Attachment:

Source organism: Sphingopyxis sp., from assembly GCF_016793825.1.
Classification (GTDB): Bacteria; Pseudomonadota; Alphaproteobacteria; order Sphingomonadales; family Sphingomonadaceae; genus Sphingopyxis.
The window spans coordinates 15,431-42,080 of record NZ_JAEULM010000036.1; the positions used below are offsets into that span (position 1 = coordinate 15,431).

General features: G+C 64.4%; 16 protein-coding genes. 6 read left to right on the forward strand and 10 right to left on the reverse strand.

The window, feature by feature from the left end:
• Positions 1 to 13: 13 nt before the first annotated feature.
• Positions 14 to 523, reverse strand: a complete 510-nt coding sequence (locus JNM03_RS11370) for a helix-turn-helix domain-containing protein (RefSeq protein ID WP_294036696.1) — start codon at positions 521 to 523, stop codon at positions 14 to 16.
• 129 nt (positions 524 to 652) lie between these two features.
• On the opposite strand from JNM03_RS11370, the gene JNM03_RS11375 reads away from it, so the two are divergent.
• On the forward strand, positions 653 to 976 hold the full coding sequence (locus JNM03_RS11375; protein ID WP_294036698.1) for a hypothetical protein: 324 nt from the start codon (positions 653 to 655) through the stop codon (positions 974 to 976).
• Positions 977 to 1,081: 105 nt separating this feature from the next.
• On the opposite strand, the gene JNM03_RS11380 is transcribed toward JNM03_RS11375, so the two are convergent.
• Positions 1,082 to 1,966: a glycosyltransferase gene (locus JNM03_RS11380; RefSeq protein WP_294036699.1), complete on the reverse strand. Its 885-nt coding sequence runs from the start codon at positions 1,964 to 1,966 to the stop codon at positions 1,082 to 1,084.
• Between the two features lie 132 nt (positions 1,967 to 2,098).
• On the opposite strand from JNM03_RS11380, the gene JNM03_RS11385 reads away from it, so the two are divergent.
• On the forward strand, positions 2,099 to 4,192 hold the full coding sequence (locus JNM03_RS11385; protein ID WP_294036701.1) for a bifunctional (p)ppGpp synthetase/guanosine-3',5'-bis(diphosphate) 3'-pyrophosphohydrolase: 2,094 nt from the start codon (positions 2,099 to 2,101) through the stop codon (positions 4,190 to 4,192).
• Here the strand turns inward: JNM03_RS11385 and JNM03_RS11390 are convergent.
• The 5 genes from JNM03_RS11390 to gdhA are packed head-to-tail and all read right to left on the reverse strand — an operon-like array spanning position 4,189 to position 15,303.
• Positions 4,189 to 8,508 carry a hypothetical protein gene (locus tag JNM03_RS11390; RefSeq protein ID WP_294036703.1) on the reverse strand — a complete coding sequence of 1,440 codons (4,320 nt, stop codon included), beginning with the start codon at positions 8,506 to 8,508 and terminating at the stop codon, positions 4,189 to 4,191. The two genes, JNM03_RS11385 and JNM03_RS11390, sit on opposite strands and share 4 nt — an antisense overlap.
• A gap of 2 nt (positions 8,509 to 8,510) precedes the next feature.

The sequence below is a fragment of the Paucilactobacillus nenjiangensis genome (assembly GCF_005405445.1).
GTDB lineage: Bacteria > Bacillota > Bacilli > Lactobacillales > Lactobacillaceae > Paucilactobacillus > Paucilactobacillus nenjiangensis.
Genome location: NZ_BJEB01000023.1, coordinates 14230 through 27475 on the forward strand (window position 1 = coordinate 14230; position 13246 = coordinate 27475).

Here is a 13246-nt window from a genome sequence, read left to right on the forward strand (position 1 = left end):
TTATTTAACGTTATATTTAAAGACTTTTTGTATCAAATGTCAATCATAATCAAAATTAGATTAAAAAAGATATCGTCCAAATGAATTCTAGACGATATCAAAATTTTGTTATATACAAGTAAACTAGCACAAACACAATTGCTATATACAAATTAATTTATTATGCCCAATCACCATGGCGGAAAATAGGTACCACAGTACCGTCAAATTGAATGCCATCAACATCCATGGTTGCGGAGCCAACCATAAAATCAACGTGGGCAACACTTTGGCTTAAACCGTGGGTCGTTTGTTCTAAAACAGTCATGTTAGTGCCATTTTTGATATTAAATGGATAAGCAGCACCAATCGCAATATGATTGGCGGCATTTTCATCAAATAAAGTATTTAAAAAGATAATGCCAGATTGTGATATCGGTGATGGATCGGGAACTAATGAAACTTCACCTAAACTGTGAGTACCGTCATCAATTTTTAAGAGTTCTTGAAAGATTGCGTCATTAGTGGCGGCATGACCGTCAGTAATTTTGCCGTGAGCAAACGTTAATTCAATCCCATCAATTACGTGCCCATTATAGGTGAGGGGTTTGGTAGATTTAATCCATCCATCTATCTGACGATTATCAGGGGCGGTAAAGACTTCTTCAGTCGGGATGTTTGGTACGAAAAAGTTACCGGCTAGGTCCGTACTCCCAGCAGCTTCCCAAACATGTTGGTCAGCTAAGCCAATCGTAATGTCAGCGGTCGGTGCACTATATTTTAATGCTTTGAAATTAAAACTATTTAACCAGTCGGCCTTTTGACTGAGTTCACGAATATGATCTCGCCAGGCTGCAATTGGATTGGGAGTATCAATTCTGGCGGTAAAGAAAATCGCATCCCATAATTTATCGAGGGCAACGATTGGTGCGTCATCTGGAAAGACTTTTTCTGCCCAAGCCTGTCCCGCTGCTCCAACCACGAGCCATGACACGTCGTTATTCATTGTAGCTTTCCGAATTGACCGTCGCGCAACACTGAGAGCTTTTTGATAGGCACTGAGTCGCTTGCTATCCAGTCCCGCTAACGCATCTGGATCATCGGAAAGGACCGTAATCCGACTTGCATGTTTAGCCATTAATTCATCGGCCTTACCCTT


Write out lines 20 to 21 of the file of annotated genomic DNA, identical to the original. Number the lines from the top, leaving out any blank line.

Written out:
• A gap of 2 nt (positions 8,509 to 8,510) precedes the next feature.

The sequence below is a fragment of the Paucilactobacillus nenjiangensis genome (assembly GCF_005405445.1).